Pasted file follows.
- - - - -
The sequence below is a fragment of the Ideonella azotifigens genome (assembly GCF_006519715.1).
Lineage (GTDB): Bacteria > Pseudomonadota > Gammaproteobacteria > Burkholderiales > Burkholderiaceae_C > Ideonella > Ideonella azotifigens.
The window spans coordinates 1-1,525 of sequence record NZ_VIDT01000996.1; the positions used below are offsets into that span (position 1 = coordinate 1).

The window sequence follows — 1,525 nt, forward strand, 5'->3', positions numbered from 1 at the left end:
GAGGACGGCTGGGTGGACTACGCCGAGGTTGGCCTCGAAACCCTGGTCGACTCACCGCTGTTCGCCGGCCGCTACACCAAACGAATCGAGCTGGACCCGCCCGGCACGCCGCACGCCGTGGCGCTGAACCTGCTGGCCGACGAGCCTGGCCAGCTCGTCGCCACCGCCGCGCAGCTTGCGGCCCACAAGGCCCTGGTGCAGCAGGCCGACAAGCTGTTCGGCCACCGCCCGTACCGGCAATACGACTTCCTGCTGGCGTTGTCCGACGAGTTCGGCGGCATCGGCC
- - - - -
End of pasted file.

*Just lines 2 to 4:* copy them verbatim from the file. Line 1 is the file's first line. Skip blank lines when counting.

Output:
Lineage (GTDB): Bacteria > Pseudomonadota > Gammaproteobacteria > Burkholderiales > Burkholderiaceae_C > Ideonella > Ideonella azotifigens.
The window spans coordinates 1-1,525 of sequence record NZ_VIDT01000996.1; the positions used below are offsets into that span (position 1 = coordinate 1).

The window sequence follows — 1,525 nt, forward strand, 5'->3', positions numbered from 1 at the left end: